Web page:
I grew up in southern Nevada in the Las Vegas area. At that time Las Vegas was already a very casino-centric town – with not a lot of entertainment options for families. So for my parents who had small kids, public lands was a way to entertain us. We spent a lot of weekends discovering new places.Read More
At HECHO, our mission inspires us to care for the natural resources that we all rely on. We know that Hispanics and Latinos care about protecting our outdoor spaces and resources, but that hasn’t always translated into action. That is why HECHO is working to provide opportunities to weigh in and advocate for conservation issues that affect us all. From the air we breathe, to the waterways we recreate in, issues such as climate change, wildlife protection, clean water, conservation funding, and cutting methane are essential to learn about and participate in for the protection of generations to come. Read on to learn about 5 conservation issues that affect our community.Read More
Hispanic Heritage Month is about the gratitude we have for nuestra cultura, and it is a time to intentionally acknowledge the many positive contributions that Hispanics have made to our nation. Such contributions are reflected in the many special places and lands that we want to protect for future generations, and they to include activities rooted in a knowledge of nature and are passed down through the generations by tradition. These contributions simply wouldn’t be possible without the individuals, la gente, behind the movement to preserve these traditions. There are so many people doing incredible work, and so many people to highlight, but you can read on to learn about a handful of them.Read More
For many of us, we think of nature-based activities in terms of recreational activities like camping, hiking, kayaking, birdwatching. These activities are great for exercise, connecting with family and friends, and enjoying the outdoors. However, this week we want to elevate some traditional nature-based activities that connect us to our land, water, and air in the most vital way possible.
The following nature-based are examples of how we have worked with nature to build and support thriving civilizations. These agricultural and land-based practices have played an important role in Hispanic and Latinx culture, existing through generations, and continue as traditions that many of us share today. Read on to learn more about our ancestral connections to the lands we have inhabited for centuries.Read More
Public lands and waters provide outdoor spaces for everyone across our nation to access. Because public lands and waters are owned by all of us, regardless of socioeconomic status, they play an essential role in the enjoyment, practice, and passing down of centuries-old cultural and familial traditions that exist in Hispanic/Latino culture. Spending time outdoors allows us to connect to these traditions, heritage, and a way of life that has deeply rooted value for us. Our shared lands and waters connect us to our ancestors and they compel us to protect them for future generations to enjoy.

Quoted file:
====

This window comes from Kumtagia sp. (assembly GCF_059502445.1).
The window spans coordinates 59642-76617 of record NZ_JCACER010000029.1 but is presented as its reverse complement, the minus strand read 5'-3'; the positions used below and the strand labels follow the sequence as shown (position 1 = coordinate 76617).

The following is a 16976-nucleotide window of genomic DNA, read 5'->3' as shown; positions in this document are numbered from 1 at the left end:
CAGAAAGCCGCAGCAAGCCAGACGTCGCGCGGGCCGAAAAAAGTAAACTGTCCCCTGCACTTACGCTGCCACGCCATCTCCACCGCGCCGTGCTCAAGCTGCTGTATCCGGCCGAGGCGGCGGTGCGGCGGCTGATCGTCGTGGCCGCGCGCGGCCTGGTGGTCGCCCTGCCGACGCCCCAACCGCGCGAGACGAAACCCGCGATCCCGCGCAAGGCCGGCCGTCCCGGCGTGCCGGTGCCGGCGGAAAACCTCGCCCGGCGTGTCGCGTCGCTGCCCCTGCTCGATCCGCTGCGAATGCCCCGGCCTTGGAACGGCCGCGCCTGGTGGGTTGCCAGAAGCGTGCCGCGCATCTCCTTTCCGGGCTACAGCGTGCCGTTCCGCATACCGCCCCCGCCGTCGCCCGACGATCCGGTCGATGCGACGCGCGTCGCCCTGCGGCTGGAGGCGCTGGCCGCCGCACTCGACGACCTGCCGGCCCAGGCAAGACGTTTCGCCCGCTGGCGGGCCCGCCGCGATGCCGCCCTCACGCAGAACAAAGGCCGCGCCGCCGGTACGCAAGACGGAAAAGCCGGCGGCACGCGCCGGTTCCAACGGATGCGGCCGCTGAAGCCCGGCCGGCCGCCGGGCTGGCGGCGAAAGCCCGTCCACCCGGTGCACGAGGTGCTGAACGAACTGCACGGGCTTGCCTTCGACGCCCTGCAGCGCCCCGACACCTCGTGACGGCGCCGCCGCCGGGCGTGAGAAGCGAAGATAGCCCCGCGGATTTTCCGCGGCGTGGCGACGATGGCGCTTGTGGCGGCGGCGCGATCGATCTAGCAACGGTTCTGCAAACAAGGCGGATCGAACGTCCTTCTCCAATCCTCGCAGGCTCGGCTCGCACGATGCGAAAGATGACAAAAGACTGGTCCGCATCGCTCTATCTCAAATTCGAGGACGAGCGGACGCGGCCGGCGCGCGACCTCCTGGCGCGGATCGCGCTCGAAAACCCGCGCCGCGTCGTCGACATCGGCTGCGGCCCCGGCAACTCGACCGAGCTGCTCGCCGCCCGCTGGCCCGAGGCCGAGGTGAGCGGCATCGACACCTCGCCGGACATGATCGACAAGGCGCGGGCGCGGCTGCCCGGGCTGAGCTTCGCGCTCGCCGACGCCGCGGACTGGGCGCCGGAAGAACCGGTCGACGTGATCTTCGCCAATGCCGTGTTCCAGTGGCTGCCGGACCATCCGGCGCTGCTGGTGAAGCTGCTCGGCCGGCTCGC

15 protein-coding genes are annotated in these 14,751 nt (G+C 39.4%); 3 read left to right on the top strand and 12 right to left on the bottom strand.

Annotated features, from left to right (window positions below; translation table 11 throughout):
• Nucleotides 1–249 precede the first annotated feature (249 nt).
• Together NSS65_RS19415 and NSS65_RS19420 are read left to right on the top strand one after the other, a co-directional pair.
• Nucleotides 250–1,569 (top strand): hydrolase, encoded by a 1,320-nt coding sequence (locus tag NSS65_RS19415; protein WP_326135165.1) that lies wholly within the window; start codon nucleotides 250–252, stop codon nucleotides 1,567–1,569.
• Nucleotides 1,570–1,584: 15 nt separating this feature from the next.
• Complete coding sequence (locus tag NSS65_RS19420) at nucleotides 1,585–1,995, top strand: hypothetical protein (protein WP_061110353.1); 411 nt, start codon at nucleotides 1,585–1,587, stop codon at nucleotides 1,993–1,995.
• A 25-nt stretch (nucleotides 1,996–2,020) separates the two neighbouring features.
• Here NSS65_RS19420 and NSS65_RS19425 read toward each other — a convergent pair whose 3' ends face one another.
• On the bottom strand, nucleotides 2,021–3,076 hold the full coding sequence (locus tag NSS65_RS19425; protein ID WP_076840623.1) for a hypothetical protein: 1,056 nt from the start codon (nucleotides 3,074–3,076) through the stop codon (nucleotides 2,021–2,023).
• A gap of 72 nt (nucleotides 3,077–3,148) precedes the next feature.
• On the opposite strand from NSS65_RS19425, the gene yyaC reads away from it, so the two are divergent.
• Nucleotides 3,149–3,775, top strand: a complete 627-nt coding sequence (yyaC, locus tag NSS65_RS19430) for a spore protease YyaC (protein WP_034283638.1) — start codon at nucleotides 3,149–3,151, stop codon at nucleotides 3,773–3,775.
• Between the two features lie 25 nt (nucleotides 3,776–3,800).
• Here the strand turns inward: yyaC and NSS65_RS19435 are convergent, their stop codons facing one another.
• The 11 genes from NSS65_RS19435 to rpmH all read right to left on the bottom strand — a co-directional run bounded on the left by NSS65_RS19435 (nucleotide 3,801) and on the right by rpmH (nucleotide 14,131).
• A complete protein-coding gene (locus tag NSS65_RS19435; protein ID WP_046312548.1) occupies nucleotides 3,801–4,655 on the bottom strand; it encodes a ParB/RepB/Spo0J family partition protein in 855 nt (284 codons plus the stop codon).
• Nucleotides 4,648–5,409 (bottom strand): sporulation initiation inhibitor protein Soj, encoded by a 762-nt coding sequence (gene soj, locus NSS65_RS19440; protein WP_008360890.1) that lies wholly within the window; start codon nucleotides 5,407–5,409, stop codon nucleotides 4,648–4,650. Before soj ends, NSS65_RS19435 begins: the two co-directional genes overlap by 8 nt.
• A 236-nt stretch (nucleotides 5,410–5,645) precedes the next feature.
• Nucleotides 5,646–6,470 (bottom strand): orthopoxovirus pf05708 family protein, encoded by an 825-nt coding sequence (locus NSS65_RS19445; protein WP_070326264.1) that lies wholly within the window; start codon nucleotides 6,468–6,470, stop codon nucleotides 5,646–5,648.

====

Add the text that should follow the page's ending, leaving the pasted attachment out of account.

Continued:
Read on to learn more about outdoor places that are connected to our cultural history.Read More
NEW MEXICO (September 9, 2019) – Colfax County Commissioners unanimously approved a resolution supporting protections for wildlife corridors in the Upper Rio Grande Basin this week, joining several counties and municipalities across New Mexico that have passed similar resolutions. The resolutions also urge Congress to pass the Wildlife Corridors Conservation Act of 2019, serving to protect wildlife corridors nationally.Read More
For the past seven generations, my family has lived and cultivated the land on our property in the Sangre de Cristo Mountains, with ancestors that were among the first to settle Las Vegas, New Mexico. With our back fence bordering a national forest, we are rarely indoors. Like many New Mexicans, my family enjoys the nature that surrounds us. We are avid anglers, campers, hikers and hunters.Read More
TAOS COUNTY, NM (August, 20 2019) – Taos County Commissioners today passed Resolution No. 2019-39, in support of protecting wildlife corridors in the Upper Rio Grande Basin. Taos County joins several other New Mexican counties and municipalities that have unanimously supported wildlife corridors in the Upper Rio Grande. The resolution also urges Congress to pass the Wildlife Corridors Conservation Act of 2019 that would serve to protect wildlife corridors nationally.Read More
It’s not everyday we get to see a Latinx family enjoying an adventure outdoors. In partnership with the National Wildlife Federation, HECHO collaborated to host an advanced screening of Dora and the Lost City of Gold across New Mexico, Colorado, Arizona, and Utah.Read More
The Village of Pecos, City of Española, and Town of Taos council members unanimously approved resolutions this week supporting the protection of wildlife corridors in the Upper Rio Grande region. The resolutions also urge Congress to support the Wildlife Corridors Conservation Act of 2019 that would serve to protect wildlife corridors nationally. Pecos, Española, and Taos join Rio Arriba, San Miguel, and Santa Fe Counties in passing wildlife corridor resolutions this summer.Read More